“Oh, I mean, I like cats. It’s just her’s that annoys m e. If it didn’t scratch so much it would be fine, just pottering about on its own…” He had heard enough. His fingers stopped their incessant drumming and instead curled themselves around the arm of his chair, propelling him to his feet. As he wandered the room, searching for a new place to sit, his mind fondled the ideas that had been proposed. He himself was a cat man, ever since his parents had first brought the orange and white tabby home when he was a child. He remembered watching television in the afternoons after school, his eyes distracted into marvelling at how the dust laden shafts of sunlight had darkened the white of its fur and lightened the orange until it seemed the feline was lying resplendent in gold. His lips creased into a dry smile, enjoying the memory. His thoughts were interrupted as his eyes lighted upon a dark corner whose only occupant was a soft leather couch. He made a line for it, settling down and tilting his head to one side, his ears open and eager.

“…and then Bianca, like, entirely blew him off. Oh, no, I don’t mean that kind of blowing…” He stood, ignoring their vulgar laughter as his brow furrowed with distaste. He moved away from the grotesque interchange, his eye on a sofa near the cat and dog men. Luckily it was far enough away for him to sample a different discussion. As he planted himself down his pushed his glasses up his nose, bringing the room into sharper focus.

“You really need to go see it. I was a little teary at the end of it, and we both know that hasn’t happened since…” It seemed there was an awkward pause, a shared memory of some embarrassing incident. The listener relaxed, satisfied that this conversation would bring him the interest he sought.

“So yes, anyway. You really should go. Take Tom. I know he’s more into the whole mindless blockbuster thing, but I still think he’d enjoy it. There are even a few scenes of what he would consider an ‘acceptable level of violence.’” They shared a laugh.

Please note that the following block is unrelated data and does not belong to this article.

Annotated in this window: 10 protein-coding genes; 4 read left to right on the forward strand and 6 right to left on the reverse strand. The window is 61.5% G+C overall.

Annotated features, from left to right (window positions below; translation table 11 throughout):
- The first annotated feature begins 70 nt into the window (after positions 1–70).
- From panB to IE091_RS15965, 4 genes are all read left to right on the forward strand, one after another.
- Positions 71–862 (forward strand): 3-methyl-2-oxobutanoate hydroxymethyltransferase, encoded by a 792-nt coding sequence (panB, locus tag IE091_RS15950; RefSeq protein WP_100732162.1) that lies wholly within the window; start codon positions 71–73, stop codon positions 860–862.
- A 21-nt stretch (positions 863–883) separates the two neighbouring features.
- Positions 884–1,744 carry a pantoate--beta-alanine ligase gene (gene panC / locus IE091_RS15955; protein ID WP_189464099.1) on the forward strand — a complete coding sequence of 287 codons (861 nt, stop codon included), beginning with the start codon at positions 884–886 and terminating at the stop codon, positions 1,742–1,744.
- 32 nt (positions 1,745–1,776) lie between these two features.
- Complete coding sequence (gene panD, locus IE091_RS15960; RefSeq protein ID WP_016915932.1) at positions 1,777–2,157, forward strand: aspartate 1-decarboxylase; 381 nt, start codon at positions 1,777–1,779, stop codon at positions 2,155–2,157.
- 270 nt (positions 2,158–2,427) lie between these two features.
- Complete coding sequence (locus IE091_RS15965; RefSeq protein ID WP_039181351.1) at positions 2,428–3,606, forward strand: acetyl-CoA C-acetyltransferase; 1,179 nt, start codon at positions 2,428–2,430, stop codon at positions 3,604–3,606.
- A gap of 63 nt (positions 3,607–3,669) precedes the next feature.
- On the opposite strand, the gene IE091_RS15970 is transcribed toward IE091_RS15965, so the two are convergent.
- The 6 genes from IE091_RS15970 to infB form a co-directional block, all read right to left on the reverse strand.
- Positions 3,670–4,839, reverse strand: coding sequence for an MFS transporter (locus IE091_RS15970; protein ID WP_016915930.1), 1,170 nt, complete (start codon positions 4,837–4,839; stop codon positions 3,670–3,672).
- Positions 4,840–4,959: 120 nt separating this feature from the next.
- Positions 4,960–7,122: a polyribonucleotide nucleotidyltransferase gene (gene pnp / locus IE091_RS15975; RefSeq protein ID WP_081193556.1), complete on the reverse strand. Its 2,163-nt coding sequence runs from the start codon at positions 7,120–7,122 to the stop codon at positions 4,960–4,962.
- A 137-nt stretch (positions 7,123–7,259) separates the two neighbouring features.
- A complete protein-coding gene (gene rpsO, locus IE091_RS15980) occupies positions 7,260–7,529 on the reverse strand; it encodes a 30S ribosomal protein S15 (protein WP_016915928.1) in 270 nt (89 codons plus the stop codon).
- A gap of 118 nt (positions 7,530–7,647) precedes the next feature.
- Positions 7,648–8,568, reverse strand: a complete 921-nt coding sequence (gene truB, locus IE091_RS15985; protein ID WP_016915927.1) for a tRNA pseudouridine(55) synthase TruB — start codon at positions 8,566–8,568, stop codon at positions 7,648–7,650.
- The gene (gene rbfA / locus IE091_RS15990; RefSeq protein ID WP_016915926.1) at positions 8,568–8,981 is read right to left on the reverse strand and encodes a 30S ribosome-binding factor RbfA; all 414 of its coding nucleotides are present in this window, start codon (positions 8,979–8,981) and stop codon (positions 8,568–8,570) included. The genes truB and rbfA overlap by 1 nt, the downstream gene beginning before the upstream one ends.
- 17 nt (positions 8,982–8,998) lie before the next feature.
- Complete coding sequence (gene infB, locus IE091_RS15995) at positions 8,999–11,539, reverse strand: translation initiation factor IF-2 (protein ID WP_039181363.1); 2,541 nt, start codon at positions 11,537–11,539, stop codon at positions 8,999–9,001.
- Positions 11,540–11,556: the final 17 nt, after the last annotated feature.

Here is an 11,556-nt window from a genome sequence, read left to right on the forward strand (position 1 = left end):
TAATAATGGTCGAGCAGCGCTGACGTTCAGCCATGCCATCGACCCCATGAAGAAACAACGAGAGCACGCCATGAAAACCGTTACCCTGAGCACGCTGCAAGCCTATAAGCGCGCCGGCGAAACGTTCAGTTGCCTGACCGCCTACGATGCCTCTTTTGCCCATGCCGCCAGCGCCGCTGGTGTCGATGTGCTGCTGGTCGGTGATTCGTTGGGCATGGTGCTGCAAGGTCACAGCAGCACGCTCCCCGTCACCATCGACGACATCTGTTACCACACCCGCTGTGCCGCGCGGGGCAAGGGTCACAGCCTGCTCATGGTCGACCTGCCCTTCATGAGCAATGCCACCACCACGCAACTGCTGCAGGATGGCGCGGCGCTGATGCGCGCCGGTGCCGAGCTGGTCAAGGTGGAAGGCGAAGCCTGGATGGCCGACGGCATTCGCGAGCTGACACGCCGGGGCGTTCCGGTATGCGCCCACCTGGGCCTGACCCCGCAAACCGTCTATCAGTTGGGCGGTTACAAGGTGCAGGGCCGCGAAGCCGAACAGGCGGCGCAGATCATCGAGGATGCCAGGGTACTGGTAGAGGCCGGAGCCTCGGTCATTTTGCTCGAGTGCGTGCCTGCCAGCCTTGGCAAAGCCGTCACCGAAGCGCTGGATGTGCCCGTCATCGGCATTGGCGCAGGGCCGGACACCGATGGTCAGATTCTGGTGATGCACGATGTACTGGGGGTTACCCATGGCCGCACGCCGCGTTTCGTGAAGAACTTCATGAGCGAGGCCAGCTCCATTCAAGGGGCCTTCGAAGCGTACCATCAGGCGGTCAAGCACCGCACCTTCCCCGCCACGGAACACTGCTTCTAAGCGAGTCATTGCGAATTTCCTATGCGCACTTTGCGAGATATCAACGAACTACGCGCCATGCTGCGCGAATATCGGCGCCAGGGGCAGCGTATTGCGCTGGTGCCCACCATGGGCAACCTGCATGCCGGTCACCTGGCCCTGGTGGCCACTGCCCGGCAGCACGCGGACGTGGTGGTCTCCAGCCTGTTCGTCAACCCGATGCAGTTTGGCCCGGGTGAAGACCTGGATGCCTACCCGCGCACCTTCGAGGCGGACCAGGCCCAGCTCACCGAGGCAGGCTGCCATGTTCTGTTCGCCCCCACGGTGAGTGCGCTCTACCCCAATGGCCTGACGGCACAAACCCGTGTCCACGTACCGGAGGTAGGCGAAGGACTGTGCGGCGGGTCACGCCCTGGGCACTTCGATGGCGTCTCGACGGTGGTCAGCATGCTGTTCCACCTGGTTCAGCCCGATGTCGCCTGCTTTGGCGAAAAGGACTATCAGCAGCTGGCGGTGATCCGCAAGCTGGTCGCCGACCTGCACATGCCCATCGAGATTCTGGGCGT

“I’ll think about it. But what I’m far more interested in is who you went with. I swear you never tell me anything anymore. Who are you and what have you done with James Spooner!” Another laugh shared. An in-joke, perhaps. Even without seeing them, the listener knew the man, James, had shrugged.

“There’s not really much to tell. I’ve not really done anything serious in the past few months.” There was a slight pause.” And while yes, I did go to see the film with someone, nothing came of it. Not that she wasn’t a nice girl, just, I don’t know, nothing really clicked.” There was another, longer, pause.

“What you mean is that none of them were Sarah.” Before James could protest she continued. “No, I’m not going to get into this again. I’m just saying that sooner or later you’re going to have to accept that no one else is her, and start looking at them on their merits, not holding them up against some impossible ideal of what made you love Sarah.” Both then stood in silence, one sullen, the other awkward.